Date of Award


Document Type


Degree Name

Doctor of Philosophy (PhD)


Molecular Physiology and Biophysics

First Advisor

Jason K. Stumpff


Regulated and repeated cell division is necessary for the development, growth, and reproduction of multicellular organisms. A central purpose of mitosis is to faithfully pass hereditary information from one cell onto two genetically identical daughter cells, thus maintaining genomic stability. Cells employ several mechanisms for maintaining genomic stability, including well-characterized cell cycle checkpoints. However, chromosome segregation errors can occur in spite of these regulatory mechanisms. Such errors can result in an improper number of chromosomes being distributed to daughter cells – termed aneuploidy – or improper localization of chromosomes into separate satellite nuclei – termed micronuclei. What, if any, additional mechanisms may prevent aneuploidy and micronuclear formation? One long-standing hypothesis in the field is that chromosome alignment at the mitotic spindle equator prior to segregation may play an essential role in facilitating the equal portioning of chromosomes to daughter cells. To test this, we analyzed cells and mice lacking the function of KIF18A, a kinesin family motor protein required for chromosome alignment. We found that alignment-deficient cells continue to maintain normal copy numbers in vitro and in vivo, suggesting that alignment of chromosomes is not required for maintaining euploidy. However, cells lacking KIF18A displayed interchromosomal compaction defects during anaphase, which in turn lead to abnormal nuclear morphology and micronucleus formation. Micronuclei contain whole or fragmented chromosomes spatially separated from the main nucleus and are associated with genomic instability and tumorigenesis. Paradoxically, we found that Kif18a mutant mice produce micronuclei but do not develop spontaneous tumors. Furthermore, loss of Kif18a had modest or no effect on survival of Trp53 homozygotes and heterozygotes, which form thymic lymphoma. Our analyses indicate that micronuclei in Kif18a deficient cells form stable nuclear envelopes characterized by (1) increased recruitment of nuclear envelope components, and (2) successful expansion of chromatin, which must decondense as cells exit mitosis, compared to the envelopes of micronuclei which form following nocodazole washout or radiation exposure. We provide evidence that this stability occurs as a result of lagging chromosomes being positioned closer to the main chromatin masses in KIF18A KO cells, suggesting a potential positive regulation of nuclear envelope formation. These data suggest that not all micronuclei actively promote tumorigenesis and raise important questions about the impact of micronuclei on genomic stability in vivo.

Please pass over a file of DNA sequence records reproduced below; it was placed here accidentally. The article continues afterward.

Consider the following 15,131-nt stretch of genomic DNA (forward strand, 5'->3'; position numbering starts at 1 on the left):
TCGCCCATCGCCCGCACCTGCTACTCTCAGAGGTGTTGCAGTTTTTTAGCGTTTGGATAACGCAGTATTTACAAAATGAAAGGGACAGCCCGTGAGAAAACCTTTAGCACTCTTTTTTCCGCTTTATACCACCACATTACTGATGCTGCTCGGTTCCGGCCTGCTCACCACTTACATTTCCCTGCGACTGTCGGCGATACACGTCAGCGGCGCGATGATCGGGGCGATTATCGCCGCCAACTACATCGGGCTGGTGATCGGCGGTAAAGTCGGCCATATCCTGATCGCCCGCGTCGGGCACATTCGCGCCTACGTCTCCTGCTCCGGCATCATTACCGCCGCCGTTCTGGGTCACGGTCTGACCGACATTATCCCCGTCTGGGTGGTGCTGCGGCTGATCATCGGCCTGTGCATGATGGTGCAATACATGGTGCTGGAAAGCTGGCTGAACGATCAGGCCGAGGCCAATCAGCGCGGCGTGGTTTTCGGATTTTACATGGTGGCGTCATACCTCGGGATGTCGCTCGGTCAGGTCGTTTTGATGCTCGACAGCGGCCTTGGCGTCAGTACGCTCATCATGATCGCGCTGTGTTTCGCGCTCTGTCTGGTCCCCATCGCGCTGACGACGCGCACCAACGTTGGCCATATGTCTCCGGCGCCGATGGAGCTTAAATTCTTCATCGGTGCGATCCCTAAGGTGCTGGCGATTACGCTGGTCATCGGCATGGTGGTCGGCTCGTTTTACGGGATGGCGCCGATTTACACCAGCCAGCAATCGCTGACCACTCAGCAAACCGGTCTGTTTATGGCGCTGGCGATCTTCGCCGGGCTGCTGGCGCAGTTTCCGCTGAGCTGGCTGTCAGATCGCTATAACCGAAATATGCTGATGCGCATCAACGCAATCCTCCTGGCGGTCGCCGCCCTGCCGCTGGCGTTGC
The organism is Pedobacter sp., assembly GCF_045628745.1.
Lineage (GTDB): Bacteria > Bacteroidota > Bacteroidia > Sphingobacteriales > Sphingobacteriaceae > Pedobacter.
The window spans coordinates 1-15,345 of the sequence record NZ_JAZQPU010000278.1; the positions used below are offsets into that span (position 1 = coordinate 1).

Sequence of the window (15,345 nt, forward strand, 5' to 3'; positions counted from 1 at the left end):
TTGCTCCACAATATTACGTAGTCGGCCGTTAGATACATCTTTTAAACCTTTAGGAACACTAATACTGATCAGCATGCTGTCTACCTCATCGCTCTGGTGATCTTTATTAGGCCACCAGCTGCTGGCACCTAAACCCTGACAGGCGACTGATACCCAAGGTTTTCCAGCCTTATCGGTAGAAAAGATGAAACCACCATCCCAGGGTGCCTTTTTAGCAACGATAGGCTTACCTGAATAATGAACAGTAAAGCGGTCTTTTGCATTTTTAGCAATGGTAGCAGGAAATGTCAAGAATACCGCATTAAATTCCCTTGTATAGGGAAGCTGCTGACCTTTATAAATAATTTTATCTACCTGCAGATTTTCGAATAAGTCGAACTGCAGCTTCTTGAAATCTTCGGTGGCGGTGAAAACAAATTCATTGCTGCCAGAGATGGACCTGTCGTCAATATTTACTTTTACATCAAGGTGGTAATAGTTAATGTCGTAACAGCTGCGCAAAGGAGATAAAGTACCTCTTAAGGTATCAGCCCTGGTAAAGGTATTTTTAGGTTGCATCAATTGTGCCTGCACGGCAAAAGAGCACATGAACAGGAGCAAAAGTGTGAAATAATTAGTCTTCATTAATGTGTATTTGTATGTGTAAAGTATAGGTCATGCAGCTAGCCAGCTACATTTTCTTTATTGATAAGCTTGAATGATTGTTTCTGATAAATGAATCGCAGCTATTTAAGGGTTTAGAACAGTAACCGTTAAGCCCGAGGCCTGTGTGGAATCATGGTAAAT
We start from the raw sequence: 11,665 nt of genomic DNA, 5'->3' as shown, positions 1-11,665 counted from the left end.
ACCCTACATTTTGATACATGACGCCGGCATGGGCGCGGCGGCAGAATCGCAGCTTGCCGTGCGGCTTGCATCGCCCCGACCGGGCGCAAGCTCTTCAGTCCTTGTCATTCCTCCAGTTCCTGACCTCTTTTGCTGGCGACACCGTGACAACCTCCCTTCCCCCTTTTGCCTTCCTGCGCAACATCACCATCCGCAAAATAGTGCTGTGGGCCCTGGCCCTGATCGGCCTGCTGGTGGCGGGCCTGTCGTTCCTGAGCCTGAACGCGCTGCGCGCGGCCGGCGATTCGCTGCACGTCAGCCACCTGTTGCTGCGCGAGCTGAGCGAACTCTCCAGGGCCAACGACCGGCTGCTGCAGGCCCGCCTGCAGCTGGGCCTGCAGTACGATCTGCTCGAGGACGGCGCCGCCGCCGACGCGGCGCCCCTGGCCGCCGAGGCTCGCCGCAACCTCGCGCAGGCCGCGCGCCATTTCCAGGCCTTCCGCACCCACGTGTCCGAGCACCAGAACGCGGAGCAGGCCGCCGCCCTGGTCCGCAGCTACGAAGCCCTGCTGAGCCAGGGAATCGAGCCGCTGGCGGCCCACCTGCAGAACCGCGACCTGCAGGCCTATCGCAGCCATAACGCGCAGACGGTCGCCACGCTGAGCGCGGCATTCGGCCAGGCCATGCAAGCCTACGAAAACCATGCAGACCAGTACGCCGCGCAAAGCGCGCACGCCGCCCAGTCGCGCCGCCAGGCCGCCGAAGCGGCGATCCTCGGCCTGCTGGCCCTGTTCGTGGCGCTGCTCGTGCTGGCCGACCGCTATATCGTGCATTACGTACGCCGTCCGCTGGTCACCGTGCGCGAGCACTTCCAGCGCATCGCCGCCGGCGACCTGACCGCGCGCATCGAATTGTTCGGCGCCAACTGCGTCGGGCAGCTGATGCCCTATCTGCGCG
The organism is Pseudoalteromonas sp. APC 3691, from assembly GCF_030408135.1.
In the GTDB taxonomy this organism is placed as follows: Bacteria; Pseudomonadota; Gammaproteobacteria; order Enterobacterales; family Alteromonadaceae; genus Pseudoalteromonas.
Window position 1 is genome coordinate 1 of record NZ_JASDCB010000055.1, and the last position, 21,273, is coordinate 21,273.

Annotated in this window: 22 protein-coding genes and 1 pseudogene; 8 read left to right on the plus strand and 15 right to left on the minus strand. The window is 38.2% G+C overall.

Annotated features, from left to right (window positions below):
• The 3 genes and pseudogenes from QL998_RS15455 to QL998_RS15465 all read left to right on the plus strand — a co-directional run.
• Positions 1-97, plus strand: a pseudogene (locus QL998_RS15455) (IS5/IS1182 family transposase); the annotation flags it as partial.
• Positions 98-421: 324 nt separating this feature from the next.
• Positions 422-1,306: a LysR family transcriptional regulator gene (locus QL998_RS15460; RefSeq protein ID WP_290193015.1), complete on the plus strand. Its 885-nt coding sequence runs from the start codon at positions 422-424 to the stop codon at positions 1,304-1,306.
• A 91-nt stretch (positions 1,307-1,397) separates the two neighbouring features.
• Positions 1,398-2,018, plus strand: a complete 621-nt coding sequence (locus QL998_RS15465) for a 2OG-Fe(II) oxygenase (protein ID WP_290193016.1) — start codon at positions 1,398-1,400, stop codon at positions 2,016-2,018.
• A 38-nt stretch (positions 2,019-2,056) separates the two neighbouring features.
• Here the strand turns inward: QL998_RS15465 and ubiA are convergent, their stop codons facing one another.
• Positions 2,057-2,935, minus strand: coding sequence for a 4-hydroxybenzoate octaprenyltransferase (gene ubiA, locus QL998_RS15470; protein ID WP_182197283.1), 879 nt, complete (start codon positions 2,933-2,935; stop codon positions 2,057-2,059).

Number of Pages

199 p.